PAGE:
Last week, I posted about how I’ve been reading a biography of Jim Henson (by the same author who wrote a biography of Dr Seuss), and the inspiration I’ve gained from it.
Well, I thought I would continue on that theme today. Because there was something else I learned from that book. Something that was a little unexpected.
Of course, one of the key chapters in the book concerned the production of the series Fraggle Rock. I wasn’t a big watcher of this programme. Though I’d spent years as a massive fan of The Muppet Show, and I was quite excited when Fraggle Rock first appeared (anything new by Henson was a reason to be excited), I found myself losing interest fairly quickly. I think I got a sense that I wasn’t quite the target demographic for this new show. As much as I hate to say it, I think I felt a bit grown up, and that it was a bit too much of a kids show for me at that point.
So I could only have watched a handful of episodes. To be honest, I barely remember much about the show, beyond the most basic idea of its premise. And yet, it apparently influenced me more than I might have thought possible.
As I read through the details of the characters on the show, I have to say I felt more than a little surprised. Beyond the Fraggles, the two other main character types were the Doozers and the Gorgs. Which sounded a little eerily familiar. Because in my epic fantasy novel Magnus Opum, I have character types called Doosies and Glurgs. Now as it happens, my Doosies and Glurgs have very little in common with the Doozers and Gorgs. But still, the similarities in the names seems like more than a coincidence.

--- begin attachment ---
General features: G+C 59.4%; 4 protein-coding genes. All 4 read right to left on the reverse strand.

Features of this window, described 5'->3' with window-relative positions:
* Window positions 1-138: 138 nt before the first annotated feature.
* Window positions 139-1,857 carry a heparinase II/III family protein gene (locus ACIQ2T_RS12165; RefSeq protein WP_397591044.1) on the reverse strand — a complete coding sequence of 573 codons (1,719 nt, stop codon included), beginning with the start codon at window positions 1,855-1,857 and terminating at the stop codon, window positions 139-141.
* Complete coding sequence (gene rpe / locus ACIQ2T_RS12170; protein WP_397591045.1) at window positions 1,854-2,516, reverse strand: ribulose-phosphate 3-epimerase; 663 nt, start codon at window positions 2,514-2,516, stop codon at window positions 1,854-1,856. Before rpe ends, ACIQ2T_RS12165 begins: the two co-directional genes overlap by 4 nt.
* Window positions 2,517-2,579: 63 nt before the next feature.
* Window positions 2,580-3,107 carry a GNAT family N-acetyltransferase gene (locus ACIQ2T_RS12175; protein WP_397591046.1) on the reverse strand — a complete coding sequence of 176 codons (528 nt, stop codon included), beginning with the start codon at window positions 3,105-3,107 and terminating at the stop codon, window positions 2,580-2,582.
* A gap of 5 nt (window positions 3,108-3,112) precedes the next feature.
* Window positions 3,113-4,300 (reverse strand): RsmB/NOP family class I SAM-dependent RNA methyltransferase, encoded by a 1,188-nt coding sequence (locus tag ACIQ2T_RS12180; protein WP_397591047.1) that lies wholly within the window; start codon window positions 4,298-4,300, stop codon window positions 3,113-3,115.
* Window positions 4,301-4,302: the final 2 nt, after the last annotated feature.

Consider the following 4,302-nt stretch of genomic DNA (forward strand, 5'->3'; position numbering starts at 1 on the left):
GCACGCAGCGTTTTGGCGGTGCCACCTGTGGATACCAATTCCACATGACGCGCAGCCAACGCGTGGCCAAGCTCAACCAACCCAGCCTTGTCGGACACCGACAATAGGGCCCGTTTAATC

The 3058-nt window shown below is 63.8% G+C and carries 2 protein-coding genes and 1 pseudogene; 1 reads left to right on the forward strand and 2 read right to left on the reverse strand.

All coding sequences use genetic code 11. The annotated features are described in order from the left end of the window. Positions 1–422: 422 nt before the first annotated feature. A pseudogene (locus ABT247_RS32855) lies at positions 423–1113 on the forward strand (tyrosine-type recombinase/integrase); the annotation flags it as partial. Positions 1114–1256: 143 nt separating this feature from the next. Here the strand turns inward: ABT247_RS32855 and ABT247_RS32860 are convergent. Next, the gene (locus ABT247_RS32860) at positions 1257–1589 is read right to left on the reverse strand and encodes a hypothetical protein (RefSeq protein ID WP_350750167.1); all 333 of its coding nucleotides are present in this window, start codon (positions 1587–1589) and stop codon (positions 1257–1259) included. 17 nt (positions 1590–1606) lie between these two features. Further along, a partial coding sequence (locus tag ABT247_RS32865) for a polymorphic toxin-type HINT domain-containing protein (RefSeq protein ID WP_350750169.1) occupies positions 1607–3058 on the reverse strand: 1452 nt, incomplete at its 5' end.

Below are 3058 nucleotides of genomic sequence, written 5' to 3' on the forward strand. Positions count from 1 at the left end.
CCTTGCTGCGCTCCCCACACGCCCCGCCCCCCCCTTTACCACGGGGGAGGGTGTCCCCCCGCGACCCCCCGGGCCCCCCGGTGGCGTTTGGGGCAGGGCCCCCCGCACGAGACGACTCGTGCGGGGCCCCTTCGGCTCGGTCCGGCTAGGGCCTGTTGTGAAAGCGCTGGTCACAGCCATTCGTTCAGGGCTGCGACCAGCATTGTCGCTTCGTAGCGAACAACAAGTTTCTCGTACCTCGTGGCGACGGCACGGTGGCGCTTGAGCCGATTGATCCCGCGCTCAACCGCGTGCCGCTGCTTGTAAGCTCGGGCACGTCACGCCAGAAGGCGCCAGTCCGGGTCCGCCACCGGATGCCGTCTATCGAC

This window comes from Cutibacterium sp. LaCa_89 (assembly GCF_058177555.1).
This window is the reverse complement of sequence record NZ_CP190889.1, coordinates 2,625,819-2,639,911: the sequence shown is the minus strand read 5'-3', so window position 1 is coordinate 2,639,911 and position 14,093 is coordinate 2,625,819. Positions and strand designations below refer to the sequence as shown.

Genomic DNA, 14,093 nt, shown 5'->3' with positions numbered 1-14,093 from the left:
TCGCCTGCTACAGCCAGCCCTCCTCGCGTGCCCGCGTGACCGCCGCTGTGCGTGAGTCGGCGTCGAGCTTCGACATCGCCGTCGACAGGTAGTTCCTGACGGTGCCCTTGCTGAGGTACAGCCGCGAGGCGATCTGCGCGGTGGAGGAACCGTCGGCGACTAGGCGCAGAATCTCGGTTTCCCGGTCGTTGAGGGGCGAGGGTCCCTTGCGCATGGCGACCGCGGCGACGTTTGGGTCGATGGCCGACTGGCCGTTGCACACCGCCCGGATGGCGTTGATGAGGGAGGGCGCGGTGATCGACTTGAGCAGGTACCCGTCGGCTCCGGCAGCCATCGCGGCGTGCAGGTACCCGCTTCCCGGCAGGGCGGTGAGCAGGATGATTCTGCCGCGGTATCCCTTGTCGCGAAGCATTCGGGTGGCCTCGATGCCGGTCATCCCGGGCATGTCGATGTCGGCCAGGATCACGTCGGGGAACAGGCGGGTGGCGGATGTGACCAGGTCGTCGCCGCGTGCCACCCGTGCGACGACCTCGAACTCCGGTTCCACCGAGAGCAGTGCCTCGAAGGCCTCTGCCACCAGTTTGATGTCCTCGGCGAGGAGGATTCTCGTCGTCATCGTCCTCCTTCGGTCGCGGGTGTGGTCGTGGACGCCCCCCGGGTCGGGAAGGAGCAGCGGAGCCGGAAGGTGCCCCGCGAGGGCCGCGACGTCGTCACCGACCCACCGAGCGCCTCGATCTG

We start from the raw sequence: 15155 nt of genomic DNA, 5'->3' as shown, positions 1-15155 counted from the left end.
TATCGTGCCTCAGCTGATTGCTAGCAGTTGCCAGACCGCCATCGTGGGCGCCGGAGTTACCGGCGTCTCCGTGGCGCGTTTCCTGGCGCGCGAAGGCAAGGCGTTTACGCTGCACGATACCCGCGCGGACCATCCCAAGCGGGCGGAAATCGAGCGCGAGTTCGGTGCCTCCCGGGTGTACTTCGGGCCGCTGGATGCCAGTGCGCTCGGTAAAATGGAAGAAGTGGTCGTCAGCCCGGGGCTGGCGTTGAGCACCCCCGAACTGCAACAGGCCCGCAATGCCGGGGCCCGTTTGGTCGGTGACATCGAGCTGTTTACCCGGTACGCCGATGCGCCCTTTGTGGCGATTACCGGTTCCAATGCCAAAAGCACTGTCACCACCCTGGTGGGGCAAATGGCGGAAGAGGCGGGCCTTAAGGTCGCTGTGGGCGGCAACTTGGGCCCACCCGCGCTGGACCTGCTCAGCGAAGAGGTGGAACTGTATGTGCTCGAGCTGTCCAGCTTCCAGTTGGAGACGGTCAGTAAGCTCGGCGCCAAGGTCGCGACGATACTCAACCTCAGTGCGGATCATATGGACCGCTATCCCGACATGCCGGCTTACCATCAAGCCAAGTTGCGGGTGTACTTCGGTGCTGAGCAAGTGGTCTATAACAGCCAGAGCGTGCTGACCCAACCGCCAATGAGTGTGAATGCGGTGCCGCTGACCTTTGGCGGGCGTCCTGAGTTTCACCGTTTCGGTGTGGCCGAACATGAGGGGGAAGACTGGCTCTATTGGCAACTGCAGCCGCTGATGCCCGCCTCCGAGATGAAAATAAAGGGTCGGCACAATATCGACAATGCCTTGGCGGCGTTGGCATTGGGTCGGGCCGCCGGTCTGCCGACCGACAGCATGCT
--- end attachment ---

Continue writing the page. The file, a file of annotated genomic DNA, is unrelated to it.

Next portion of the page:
But that wasn’t all. Another character occurring in the series was Marjory, a sentient trash heap who functions as an oracle character and has two sycophantic assistants. I also have an oracle character attended by two sycophantic assistants – they may not be a trash heap (to be honest, they’re not much of an oracle) but again the similarities are undeniable.
The first thing that struck me was how much of Fraggle Rock must have seeped into my subconscious, even if I only watched it a handful of times. In some ways, that isn’t so surprising. The type of audience I’d love to reach with my stories is similar to the type of audience who enjoyed Fraggle Rock. I’ve always looked to a appeal to a mix of younger and older people – the common denominator is more about a sense of humour and a view of the world, rather than a specific age. And there are other similarities too. Fraggle Rock didn’t regurgitate all the tired old tropes of fantasy. It created a whole new range of characters with their own features and identities. That’s something I’m always trying to do.
The second thing that struck me, on remembering that Disney now owns the muppets, was “Oh my goodness, I hope I don’t get sued by Disney.” While the publicity might be useful, I’m not sure my finances could stand up to the strain. But on reading further, I learnt that the Fraggles were not part of the Disney deal.
So I suppose I’m all right.
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